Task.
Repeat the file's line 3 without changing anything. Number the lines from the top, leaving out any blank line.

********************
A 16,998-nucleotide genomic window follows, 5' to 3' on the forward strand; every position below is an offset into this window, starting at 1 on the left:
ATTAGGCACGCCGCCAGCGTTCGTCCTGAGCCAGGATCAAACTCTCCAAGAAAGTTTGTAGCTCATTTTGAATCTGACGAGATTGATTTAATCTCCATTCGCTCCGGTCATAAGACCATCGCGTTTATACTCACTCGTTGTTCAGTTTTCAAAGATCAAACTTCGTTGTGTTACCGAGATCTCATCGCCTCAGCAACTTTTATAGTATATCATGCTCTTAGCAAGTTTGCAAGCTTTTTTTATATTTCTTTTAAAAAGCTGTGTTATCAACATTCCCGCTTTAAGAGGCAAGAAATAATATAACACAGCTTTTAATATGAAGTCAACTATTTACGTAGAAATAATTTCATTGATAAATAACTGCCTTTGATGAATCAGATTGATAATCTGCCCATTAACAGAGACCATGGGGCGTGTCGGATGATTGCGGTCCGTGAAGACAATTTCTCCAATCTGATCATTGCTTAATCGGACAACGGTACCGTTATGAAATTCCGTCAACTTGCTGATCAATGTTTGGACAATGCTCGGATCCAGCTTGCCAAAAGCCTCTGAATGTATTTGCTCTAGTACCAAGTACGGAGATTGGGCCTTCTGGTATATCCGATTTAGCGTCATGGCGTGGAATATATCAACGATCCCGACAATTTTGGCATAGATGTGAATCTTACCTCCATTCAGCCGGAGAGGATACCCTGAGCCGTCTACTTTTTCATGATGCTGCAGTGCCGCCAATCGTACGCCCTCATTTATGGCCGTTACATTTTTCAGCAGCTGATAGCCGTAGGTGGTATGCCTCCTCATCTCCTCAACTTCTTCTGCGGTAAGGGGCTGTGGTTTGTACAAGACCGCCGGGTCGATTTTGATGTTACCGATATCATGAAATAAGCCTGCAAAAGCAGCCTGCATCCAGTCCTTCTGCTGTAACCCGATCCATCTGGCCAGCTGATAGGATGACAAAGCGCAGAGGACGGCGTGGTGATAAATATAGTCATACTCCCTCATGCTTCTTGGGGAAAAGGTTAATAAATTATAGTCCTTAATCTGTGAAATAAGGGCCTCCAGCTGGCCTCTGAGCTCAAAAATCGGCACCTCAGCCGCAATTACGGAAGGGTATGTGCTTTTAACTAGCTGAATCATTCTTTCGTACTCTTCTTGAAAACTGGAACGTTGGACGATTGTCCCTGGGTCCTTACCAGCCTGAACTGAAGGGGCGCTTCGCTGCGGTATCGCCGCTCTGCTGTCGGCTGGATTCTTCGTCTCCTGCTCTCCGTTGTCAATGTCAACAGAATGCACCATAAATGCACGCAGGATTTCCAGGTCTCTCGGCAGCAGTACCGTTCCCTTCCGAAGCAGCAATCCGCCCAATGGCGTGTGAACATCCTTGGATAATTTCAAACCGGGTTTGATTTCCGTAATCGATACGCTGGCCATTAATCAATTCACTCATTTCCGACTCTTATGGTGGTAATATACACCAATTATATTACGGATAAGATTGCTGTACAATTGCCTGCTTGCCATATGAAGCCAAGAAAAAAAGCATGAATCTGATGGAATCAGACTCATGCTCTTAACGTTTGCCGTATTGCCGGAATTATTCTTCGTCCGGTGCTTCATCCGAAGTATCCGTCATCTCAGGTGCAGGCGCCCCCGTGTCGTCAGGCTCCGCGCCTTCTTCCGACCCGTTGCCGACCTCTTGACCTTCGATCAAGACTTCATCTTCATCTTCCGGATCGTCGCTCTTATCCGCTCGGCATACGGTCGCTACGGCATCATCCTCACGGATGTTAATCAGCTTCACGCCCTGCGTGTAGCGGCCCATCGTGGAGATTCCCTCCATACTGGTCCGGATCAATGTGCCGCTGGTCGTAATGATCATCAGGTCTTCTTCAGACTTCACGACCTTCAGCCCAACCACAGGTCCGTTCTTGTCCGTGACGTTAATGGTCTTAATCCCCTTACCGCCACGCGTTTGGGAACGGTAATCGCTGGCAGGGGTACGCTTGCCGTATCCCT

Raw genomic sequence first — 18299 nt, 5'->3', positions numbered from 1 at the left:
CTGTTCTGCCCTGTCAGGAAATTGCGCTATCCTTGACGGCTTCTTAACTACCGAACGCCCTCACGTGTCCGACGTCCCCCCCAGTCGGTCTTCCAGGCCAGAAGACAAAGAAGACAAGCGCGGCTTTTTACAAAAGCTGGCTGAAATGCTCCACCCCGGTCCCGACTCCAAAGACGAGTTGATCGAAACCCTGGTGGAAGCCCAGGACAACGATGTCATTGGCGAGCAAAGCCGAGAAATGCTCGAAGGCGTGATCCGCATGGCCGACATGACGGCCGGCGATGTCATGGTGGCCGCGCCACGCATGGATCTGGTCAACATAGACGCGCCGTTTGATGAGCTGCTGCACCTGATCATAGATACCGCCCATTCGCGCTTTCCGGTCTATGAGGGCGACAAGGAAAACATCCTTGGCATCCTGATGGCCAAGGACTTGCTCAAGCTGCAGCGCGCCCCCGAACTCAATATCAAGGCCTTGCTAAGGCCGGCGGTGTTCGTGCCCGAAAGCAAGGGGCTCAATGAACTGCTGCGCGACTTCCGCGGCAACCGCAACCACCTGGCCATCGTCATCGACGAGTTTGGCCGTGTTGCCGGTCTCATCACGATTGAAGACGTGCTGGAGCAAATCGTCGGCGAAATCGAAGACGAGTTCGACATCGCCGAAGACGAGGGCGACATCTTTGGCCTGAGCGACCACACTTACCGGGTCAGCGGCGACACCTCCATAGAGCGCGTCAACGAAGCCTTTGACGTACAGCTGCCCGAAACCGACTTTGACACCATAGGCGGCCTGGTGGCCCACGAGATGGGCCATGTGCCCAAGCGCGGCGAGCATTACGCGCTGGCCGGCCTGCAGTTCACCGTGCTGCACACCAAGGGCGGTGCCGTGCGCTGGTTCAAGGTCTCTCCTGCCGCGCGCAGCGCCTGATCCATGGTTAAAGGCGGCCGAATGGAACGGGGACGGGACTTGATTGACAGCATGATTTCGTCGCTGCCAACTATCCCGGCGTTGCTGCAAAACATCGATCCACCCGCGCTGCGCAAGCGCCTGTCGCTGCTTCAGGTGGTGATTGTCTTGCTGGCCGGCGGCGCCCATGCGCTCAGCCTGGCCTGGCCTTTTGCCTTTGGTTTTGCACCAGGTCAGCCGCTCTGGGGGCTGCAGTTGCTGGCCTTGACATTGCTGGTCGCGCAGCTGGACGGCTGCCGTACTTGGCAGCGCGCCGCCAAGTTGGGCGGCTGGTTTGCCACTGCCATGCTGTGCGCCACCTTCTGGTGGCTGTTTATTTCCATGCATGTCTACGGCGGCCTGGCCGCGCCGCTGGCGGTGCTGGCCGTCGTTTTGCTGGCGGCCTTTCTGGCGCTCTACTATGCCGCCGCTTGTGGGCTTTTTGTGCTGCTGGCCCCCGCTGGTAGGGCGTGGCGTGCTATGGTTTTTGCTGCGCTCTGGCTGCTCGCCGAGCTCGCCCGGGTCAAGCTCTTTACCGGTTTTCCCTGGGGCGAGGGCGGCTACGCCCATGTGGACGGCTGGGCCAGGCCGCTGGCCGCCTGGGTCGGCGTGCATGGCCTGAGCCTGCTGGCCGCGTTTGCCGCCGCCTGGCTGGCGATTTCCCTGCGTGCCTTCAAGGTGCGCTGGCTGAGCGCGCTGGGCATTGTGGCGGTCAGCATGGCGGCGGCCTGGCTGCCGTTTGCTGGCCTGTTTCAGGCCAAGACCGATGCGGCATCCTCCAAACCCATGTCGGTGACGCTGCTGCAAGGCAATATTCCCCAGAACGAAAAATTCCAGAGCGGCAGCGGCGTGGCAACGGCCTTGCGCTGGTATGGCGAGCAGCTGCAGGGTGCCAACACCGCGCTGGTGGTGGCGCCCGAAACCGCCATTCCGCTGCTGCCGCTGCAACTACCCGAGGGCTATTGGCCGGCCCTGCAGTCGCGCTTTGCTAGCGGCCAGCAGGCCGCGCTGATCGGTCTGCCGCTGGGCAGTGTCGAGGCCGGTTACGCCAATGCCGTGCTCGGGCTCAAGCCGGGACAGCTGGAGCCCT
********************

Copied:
Raw genomic sequence first — 18299 nt, 5'->3', positions numbered from 1 at the left: